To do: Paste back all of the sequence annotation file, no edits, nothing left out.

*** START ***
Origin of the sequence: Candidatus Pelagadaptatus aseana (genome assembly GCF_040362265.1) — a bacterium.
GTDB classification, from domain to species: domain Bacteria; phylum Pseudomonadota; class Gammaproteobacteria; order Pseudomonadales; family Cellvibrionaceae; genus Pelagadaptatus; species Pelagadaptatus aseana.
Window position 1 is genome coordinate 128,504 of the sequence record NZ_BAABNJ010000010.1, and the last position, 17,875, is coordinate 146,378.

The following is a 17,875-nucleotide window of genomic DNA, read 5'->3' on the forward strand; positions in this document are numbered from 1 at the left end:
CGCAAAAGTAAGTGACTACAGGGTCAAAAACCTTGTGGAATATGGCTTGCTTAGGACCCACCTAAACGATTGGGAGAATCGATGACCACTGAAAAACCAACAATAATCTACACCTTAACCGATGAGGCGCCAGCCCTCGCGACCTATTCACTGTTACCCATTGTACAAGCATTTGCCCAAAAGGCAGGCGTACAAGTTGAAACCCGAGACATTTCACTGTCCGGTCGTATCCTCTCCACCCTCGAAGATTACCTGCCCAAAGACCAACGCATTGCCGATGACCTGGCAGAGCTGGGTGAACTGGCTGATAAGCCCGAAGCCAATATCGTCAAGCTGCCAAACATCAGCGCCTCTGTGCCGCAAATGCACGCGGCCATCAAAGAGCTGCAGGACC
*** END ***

Origin of the sequence: Candidatus Pelagadaptatus aseana (genome assembly GCF_040362265.1) — a bacterium.
GTDB classification, from domain to species: domain Bacteria; phylum Pseudomonadota; class Gammaproteobacteria; order Pseudomonadales; family Cellvibrionaceae; genus Pelagadaptatus; species Pelagadaptatus aseana.
Window position 1 is genome coordinate 128,504 of the sequence record NZ_BAABNJ010000010.1, and the last position, 17,875, is coordinate 146,378.

The following is a 17,875-nucleotide window of genomic DNA, read 5'->3' on the forward strand; positions in this document are numbered from 1 at the left end:
CGCAAAAGTAAGTGACTACAGGGTCAAAAACCTTGTGGAATATGGCTTGCTTAGGACCCACCTAAACGATTGGGAGAATCGATGACCACTGAAAAACCAACAATAATCTACACCTTAACCGATGAGGCGCCAGCCCTCGCGACCTATTCACTGTTACCCATTGTACAAGCATTTGCCCAAAAGGCAGGCGTACAAGTTGAAACCCGAGACATTTCACTGTCCGGTCGTATCCTCTCCACCCTCGAAGATTACCTGCCCAAAGACCAACGCATTGCCGATGACCTGGCAGAGCTGGGTGAACTGGCTGATAAGCCCGAAGCCAATATCGTCAAGCTGCCAAACATCAGCGCCTCTGTGCCGCAAATGCACGCGGCCATCAAAGAGCTGCAGGACC